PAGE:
The more than 900 members of ICE’s Health Service Corps oversee medical care for detainees at facilities nationwide. In many instances, the care that detainees receive while in ICE custody is the first professional medical care of their adult lives.
The ICE Health Service Corps serves as the medical authority for ICE on a wide range of medical issues, including the agency's comprehensive detainee health care program.
ICE Health Service Corps staff consists of more than 900 U.S. Public Health Service commissioned officers, federal civil servants and contract support staff.
ICE Health Service Corps provides direct care to approximately 15,000 detainees housed at 21 designated facilities throughout the nation. It oversees medical care provided to an additional 17,000 detainees housed at non-ICE Health Service Corps staffed detention facilities across the country. When necessary, it authorizes and pays for off-site specialty and emergency care, consultations and case management.
In order to continually upgrade the quality of medical services delivered, ICE Health Service Corps actively seeks accreditation by the National Commission on Correctional Health Care and the American Correctional Association. It also complies with the Performance Based National Detention Standards.
In many instances, the care that detainees receive while in ICE custody is the first professional medical care they have received, and it is common for detainee health screenings to identify chronic and serious health conditions that were previously undiagnosed.
ICE Health Service Corps also provides medical support during flight, tactical ground and sea operations through the Special Operations Unit. This unit consists of specially trained commissioned officers who, in addition to meeting the medical needs of detainees, serve as liaisons between law enforcement officials and other key stakeholders.
ICE Health Service Corps provides medical care and public health services to individuals in the custody of ICE.
Jon R. Krohmer, M.D., F.A.C.E.P. is the ICE ERO assistant director for ICE Health Service Corps. Prior to that, he was the senior medical officer on detail to ICE IHSC for the Office of Health Affairs (OHA) of the U.S. Department of Homeland Security (DHS). Previously, he was the principal deputy assistant secretary for OHA and DHS deputy chief medical officer. He began serving in that position with DHS in September 2006 and served as the acting assistant secretary for health affairs and chief medical officer from August 2008 to August 2009.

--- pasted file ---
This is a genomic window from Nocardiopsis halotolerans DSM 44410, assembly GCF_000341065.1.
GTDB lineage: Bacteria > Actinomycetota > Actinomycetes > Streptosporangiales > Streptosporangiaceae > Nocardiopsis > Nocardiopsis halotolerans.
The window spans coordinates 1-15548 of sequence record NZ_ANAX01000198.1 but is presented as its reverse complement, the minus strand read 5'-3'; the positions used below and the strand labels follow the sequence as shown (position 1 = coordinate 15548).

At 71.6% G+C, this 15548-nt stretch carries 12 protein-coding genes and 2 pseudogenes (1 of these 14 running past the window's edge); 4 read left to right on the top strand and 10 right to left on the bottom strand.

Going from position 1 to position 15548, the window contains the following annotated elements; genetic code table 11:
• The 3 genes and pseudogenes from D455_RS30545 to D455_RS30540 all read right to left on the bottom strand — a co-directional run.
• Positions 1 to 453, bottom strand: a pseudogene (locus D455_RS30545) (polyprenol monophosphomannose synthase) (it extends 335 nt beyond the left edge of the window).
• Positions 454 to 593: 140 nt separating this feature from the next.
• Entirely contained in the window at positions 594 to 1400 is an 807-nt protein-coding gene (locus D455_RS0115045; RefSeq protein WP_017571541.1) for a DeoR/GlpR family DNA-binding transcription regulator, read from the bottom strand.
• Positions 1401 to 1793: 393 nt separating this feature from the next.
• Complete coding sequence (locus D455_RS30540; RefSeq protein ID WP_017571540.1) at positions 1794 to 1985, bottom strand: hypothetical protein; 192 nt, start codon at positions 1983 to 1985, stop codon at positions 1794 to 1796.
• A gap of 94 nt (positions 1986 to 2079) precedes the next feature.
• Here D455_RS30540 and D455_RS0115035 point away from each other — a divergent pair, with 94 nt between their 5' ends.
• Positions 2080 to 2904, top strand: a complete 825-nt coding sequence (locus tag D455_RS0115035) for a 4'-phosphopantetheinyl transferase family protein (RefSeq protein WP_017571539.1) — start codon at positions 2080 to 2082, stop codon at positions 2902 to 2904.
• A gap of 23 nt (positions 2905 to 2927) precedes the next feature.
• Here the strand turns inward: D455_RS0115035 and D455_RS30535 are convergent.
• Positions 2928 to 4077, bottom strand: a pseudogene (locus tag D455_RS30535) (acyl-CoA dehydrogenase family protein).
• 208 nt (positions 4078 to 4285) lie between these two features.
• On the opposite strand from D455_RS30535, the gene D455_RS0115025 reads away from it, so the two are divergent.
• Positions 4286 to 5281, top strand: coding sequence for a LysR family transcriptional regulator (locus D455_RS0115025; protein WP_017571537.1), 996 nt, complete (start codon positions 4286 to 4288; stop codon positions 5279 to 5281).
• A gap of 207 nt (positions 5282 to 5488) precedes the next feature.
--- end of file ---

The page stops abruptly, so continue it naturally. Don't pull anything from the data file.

Prior to his work at DHS, Dr. Krohmer was an attending physician and director of emergency medical services (EMS), emergency medicine residency and the Department of Emergency Medicine at the Spectrum Health Butterworth Campus in Grand Rapids, Mich. In addition, he was an associate professor of emergency medicine at the College of Human Medicine at Michigan State University in East Lansing, Mich. He is the former EMS medical director of Kent County Emergency Medical Services and was the medical director for the West Michigan Metropolitan Medical Response System, the Kent County Medical Reserve Corps and the Michigan Region 6 Bioterrorism Preparedness Consortium. He has been active in local, regional, state and national domestic preparedness activities for many years.
Dr. Krohmer received his undergraduate degree at Ferris State College, School of Pharmacy in Big Rapids, Mich., and is a graduate of the University of Michigan Medical School in Ann Arbor, Mich. He completed his emergency medicine residency at Wright State University in Dayton, Ohio and was chief resident there from 1985 to 1986. Dr. Krohmer also completed a fellowship in EMS and research at Wright State University. He currently is a fellow of the American College of Emergency Physicians and a diplomate of the American Board of Emergency Medicine.
Dr. Krohmer has been active with both the American College of Emergency Physicians where he chaired the EMS Committee and the Trauma Care and Injury Control Committee, as well as the Michigan College of Emergency Physicians where he was president of the organization and chaired the EMS Committee. He has been associated with the National Association of EMS Physicians since 1986 and served as president of the organization. He is a founding member and a past president of Advocates for EMS. He is active in numerous other professional associations and is affiliated with several organizations.
Dr. Krohmer has received numerous awards and honors including the 1998 ACEP Outstanding Contribution in EMS Award, the 2000 MCEP Meritorious Service Award, the 2003 NAEMSP Ronald Stewart Award for Outstanding Contribution to EMS and the Chevalier and Legion of Honor from the Order of DeMolay.